Re: [Teas] Network Slicing design team definitions- transport slice

"BRUNGARD, DEBORAH A" <db3546@att.com> Tue, 01 September 2020 19:21 UTC

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From: "BRUNGARD, DEBORAH A" <db3546@att.com>
To: "Rokui, Reza (Nokia - CA/Ottawa)" <reza.rokui@nokia.com>
CC: TEAS WG <teas@ietf.org>
Thread-Topic: [Teas] Network Slicing design team definitions- transport slice
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Subject: Re: [Teas] Network Slicing design team definitions- transport slice
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Hi,
(individual)

I’m still very confused by introducing the new term “transport” for IETF work on TE. As Young noted, it will be confused with the archaic term transport for many and it’s a misuse of 3GPP terms if it is not limited to 3GPP’s transport. Please look at the discussion thread on ACTN.

Ccamp and RAW cover wireless technologies so TEAS work is not limited to 3GPP “transport”. This work should be generic - a base - for other IETF work.

Before defining yet another term, why is the term Network Slice or TE network slice not acceptable? TE network slice will distinguish this work is for TE domains (TEAS charter work), network slice will align with IETF’s terms used in other groups. I don’t think TE transport slice is acceptable either - when we already have existing terminology that is concise.

I think you are confusing with the technology - especially if you are introducing new terms for all parts of the network - RAN slices, Core slices, Transport slice - TEAS work has never been constrained by the technology domain. “Network” is the network, no matter the division. There’s no need for all these terms.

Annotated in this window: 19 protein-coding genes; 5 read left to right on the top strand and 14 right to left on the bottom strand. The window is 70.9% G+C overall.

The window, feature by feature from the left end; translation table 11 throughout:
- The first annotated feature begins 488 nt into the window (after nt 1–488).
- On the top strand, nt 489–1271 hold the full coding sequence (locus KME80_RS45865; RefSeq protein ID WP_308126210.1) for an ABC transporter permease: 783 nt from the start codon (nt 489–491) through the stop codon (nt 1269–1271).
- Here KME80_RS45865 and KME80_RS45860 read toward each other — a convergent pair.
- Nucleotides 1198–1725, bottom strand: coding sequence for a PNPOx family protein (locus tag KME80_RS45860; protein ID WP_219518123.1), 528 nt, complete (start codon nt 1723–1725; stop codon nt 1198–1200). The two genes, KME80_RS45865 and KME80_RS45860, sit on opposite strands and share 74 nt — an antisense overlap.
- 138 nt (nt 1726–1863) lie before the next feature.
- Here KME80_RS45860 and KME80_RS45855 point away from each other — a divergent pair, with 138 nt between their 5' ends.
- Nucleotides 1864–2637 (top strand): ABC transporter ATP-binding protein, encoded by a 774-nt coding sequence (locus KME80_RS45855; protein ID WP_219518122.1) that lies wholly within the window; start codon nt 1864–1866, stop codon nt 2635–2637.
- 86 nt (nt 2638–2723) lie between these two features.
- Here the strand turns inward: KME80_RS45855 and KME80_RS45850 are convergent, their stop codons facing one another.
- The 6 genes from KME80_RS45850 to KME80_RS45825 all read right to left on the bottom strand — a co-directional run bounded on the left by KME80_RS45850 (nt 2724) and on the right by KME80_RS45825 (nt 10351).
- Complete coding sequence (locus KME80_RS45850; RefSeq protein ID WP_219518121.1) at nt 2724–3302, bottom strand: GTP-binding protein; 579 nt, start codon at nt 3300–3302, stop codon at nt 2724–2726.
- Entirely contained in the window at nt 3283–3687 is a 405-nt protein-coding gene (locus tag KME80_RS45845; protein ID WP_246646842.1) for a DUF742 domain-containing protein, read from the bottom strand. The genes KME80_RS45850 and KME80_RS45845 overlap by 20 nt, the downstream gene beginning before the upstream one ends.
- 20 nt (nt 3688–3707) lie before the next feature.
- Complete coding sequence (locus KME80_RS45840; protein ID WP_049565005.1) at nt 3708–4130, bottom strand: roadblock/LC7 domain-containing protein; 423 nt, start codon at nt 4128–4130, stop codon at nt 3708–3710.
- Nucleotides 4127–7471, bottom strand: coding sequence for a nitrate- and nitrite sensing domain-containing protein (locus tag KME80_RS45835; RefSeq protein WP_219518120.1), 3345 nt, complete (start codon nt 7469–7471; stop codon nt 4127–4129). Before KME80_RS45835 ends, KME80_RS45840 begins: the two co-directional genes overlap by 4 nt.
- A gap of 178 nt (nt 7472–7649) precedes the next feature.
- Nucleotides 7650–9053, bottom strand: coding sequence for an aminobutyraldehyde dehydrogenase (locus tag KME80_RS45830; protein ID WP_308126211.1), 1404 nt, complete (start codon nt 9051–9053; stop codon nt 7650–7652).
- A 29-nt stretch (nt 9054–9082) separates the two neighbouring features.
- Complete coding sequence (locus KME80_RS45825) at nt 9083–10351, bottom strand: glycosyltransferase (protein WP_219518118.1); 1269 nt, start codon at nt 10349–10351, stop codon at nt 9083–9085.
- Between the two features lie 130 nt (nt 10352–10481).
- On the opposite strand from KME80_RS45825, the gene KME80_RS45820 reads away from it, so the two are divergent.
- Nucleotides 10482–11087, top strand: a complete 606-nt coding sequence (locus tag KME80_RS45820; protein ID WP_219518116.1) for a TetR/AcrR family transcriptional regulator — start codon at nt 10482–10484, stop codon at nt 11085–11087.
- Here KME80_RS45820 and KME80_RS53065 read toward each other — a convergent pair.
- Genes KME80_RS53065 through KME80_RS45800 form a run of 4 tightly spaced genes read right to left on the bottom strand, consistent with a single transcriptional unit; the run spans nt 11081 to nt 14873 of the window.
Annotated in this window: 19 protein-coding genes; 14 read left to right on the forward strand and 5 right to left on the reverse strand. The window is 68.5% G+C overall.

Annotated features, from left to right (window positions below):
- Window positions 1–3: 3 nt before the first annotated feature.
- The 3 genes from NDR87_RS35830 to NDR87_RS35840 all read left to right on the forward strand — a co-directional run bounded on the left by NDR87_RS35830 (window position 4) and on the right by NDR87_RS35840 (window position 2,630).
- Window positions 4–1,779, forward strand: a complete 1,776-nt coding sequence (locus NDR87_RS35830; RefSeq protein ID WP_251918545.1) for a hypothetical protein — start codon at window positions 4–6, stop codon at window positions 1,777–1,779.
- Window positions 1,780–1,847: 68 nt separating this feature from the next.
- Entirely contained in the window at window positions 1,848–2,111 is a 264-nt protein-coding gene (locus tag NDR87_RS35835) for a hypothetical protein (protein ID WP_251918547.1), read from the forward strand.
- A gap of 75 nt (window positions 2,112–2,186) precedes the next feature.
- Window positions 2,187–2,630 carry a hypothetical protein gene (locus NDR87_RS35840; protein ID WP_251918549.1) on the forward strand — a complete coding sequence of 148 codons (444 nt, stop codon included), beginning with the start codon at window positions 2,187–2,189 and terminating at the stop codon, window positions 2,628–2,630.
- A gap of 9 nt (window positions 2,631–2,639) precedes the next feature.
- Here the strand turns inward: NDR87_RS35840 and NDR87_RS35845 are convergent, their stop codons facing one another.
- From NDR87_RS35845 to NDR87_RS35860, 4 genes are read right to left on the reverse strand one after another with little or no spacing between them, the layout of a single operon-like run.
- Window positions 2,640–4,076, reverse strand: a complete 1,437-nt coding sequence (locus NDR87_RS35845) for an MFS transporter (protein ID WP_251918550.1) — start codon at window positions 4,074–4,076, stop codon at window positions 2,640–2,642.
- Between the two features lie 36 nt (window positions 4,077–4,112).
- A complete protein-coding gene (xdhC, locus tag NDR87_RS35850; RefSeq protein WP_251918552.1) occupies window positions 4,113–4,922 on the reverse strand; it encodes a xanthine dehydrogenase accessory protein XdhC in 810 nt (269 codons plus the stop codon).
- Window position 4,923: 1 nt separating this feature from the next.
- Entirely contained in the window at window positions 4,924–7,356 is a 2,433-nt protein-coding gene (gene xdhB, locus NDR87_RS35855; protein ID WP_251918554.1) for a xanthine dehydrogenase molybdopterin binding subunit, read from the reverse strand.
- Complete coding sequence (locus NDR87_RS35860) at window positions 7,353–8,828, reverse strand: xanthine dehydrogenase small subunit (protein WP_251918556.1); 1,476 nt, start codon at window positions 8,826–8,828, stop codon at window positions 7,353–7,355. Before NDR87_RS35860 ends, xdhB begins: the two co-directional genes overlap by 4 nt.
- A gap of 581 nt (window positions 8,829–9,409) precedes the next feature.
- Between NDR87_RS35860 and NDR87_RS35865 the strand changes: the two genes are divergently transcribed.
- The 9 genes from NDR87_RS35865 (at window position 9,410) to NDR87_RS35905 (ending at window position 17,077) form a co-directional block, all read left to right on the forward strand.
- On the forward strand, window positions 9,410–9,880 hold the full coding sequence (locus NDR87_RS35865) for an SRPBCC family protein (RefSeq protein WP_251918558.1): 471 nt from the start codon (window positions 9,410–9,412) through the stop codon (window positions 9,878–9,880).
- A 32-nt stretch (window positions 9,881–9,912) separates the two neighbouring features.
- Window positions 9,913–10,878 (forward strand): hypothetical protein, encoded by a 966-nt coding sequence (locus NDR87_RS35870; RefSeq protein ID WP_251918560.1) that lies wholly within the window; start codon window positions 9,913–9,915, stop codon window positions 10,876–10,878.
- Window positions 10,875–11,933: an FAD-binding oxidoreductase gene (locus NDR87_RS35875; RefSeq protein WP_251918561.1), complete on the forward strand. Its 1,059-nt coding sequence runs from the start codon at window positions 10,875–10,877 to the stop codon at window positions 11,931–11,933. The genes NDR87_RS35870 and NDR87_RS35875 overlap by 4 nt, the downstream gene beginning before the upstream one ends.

Deborah
(Individual)

Sent from my iPhone

On Sep 1, 2020, at 2:17 PM, Rokui, Reza (Nokia - CA/Ottawa) <reza.rokui@nokia.com> wrote:


All,

Please note that 3GPP does not use the term “RAN Slice” or “Core slice”. Instead they use term “Slice Subnet”.
Please refer to the following 3GPP documents for example for more info:


  *   TS 28.531
  *   TR 28.801

Also see the following (taken from http://www.3gpp.org/NEWS-EVENTS/3GPP-NEWS/1951-SA5_5G<https://urldefense.proofpoint.com/v2/url?u=http-3A__www.3gpp.org_NEWS-2DEVENTS_3GPP-2DNEWS_1951-2DSA5-5F5G&d=DwMGaQ&c=LFYZ-o9_HUMeMTSQicvjIg&r=6UhGpW9lwi9dM7jYlxXD8w&m=9ijmMtGVBggFatq3IfGWDVh1iMG4UJB0uI4dafgi_Aw&s=1SLoaA3fRyNItAXx5nrYuHbWzRXhSUL_n5JpSvcB3sI&e=>)RXhSUL_n5JpSvcB3sI&e=>).
The term NSI is for Network Slice instance and term NSSI is for Network Slice Subnet instance. As the picture shows, 3GPP does not differentiate between RAN and Core, all are called NSSI
The draft’s co-authors did not use the term “subnet” because at IETF this term (i.e. IP Subnet) has very clear meaning and using it in context of network slicing is confusing.

Also since the work at IETF is not just for 5G, we use the term “Transport slice”. If the use case is 5G, we also used RAN and Core Slices instead of NSSI to remove any confusion.


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From: Teas <teas-bounces@ietf.org> on behalf of Young Lee <younglee.tx@gmail.com>